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Scientists from Scotland to Sweden Arrive at NIMBioS to Study Bovine TB

July 6, 2009

Cow photo.
Photo courtesy USDA.

In 2008, the U.S. Department of Agriculture spent $31 million to depopulate herds of cattle affected by bovine tuberculosis (TB), even though the risk of the disease has been significantly reduced in the U.S. over the past several decades. Worldwide, especially in developing countries, the disease persists, which could threaten the U.S. cattle industry in terms of international trade.

The development of new tools to better understand bovine TB and to help disease eradication efforts by the USDA was the focus of a workshop held at NIMBioS, July 7-9, on the University of Tennessee, Knoxville, campus.

The workshop brought together experts from around the world to share ideas about how mathematical modeling approaches for cattle movements in the United States may influence disease transmission models as well as inform policies and programs for reducing the spread of bovine TB. Scientists attending the workshop included those with expertise in mathematical network and disease spread models, as well as scientists with expertise in cattle movements, livestock industry practices, and the bovine TB agent.

"NIMBioS is uniquely situated to foster such collaborations because one of its specific priorities is bringing together mathematics and biology researchers to address problems that are important to the animal industry," said Agricola Odoi, workshop co-organizer and an assistant professor in the Department of Comparative Medicine at the University of Tennessee School of Veterinary Medicine.

One of the primary goals of the workshop was to assist the USDA in identifying new and novel methods for evaluating control options for bovine TB.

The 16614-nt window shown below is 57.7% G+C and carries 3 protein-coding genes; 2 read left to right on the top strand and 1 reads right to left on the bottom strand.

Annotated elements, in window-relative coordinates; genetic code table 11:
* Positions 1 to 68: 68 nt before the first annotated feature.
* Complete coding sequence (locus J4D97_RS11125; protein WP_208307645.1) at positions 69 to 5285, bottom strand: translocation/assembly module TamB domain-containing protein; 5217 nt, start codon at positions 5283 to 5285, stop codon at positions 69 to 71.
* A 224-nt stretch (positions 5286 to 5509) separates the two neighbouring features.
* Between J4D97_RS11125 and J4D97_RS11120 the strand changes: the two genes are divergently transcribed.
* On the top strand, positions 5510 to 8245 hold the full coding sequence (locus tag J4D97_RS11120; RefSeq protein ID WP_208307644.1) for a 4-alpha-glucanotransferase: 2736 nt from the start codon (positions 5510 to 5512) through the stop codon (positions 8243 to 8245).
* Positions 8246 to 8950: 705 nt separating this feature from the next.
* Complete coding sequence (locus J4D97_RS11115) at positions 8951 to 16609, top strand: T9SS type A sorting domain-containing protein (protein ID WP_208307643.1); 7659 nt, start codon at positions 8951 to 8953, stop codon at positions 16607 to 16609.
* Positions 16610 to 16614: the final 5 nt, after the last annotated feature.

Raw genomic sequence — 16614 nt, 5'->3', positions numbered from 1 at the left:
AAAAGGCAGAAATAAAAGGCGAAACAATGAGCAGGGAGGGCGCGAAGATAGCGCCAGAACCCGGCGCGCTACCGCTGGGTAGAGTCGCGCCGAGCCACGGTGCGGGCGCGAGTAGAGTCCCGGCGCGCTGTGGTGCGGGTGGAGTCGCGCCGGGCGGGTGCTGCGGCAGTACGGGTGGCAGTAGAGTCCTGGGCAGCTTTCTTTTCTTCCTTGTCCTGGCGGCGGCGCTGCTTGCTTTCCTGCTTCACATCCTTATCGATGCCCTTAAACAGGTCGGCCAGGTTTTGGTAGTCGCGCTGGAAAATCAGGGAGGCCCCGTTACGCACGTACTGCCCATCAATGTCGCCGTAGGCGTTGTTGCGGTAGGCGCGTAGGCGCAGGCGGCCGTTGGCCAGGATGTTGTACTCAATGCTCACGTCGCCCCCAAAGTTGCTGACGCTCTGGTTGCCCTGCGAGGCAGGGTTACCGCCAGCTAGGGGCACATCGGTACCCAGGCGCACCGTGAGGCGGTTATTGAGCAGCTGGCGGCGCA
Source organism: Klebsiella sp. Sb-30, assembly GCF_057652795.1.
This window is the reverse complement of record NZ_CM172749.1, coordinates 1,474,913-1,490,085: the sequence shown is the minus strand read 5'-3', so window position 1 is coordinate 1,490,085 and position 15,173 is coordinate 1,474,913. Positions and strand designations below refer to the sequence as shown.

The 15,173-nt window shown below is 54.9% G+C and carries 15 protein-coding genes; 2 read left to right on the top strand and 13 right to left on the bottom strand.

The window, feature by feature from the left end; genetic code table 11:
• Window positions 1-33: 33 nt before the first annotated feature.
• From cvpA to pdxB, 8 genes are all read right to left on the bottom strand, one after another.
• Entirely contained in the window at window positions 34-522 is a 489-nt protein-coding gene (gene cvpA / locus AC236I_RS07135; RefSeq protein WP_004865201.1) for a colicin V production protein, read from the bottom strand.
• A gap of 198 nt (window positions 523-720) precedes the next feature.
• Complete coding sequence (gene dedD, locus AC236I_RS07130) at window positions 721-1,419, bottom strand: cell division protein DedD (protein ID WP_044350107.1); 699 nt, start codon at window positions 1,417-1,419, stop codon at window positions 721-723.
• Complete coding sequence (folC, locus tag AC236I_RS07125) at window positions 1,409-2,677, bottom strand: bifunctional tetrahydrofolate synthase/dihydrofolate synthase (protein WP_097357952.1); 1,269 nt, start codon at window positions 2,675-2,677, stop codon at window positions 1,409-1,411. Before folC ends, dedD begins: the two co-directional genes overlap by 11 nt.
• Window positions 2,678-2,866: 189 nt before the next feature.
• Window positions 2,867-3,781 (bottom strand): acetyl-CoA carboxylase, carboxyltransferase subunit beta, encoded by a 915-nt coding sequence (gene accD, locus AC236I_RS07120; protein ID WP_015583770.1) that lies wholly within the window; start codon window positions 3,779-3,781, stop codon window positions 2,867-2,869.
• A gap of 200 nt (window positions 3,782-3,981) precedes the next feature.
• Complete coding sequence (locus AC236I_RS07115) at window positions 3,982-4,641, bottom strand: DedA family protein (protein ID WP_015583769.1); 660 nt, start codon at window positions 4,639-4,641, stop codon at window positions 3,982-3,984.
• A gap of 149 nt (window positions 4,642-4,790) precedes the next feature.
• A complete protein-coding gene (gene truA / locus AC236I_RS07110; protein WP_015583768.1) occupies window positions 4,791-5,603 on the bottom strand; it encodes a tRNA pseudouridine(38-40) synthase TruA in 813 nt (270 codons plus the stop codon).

"There is a lot we don't know or understand about cattle movement across the U.S.," said USDA veterinarian Katie Portacci. "I think the expertise that NIMBioS is bringing to the workshop will help us better understand bovine TB transmission dynamics through cattle movement."

In terms of controlling the spread of the disease, one of the goals of the USDA is to move away from the use of depopulation as a management tool, Portacci said. "I think the NIMBioS meeting will help us come up with alternative ways of dealing with the problem of bovine TB."

Bovine TB is a slow, progressive bacterial disease and is difficult to diagnose in the early stages. As the disease progresses, animals may exhibit emaciation, lethargy, weakness, anorexia, low-grade fever, and pneumonia with a chronic, moist cough. It usually is transmitted through contact with respiratory secretions from an infected animal.

Mostly found in cattle, bovine TB can also infect other domesticated and wild animals. The U.S. State and Federal Cooperative Bovine TB Eradication program, which began in 1917, has made significant progress in decreasing the prevalence of the disease in humans and cattle. However, small pockets of the M. bovis infection still exist in cattle and wildlife in the United States.

Modeling the Impact of Cattle Movements on Transmission Dynamics of Bovine Tuberculosis was a NIMBioS Investigative Workshop. Colleen Webb, Associate Professor of Biology at Colorado State University, joined Odoi as co-organizer.

NIMBioS Investigative Workshops involve up to 35 participants, of which about half are invited. Individuals with a strong interest in the topic can also apply to attend.

The National Institute for Mathematical and Biological Synthesis (NIMBioS) brings together researchers from around the world to collaborate across disciplinary boundaries to investigate solutions to basic and applied problems in the life sciences. NIMBioS is funded by the National Science Foundation in collaboration with the U.S. Department of Homeland Security and the U.S. Department of Agriculture, with additional support from The University of Tennessee, Knoxville.

For more information, contact Catherine Crawley at 865-974-9350 or ccrawley@nimbios.org

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NSF logo. NIMBioS is sponsored by the National Science Foundation through NSF Award #DBI-1300426, with additional support from The University of Tennessee, Knoxville. Any opinions, findings, and conclusions or recommendations expressed in this material are those of the author(s) and do not necessarily reflect the views of the National Science Foundation.
 
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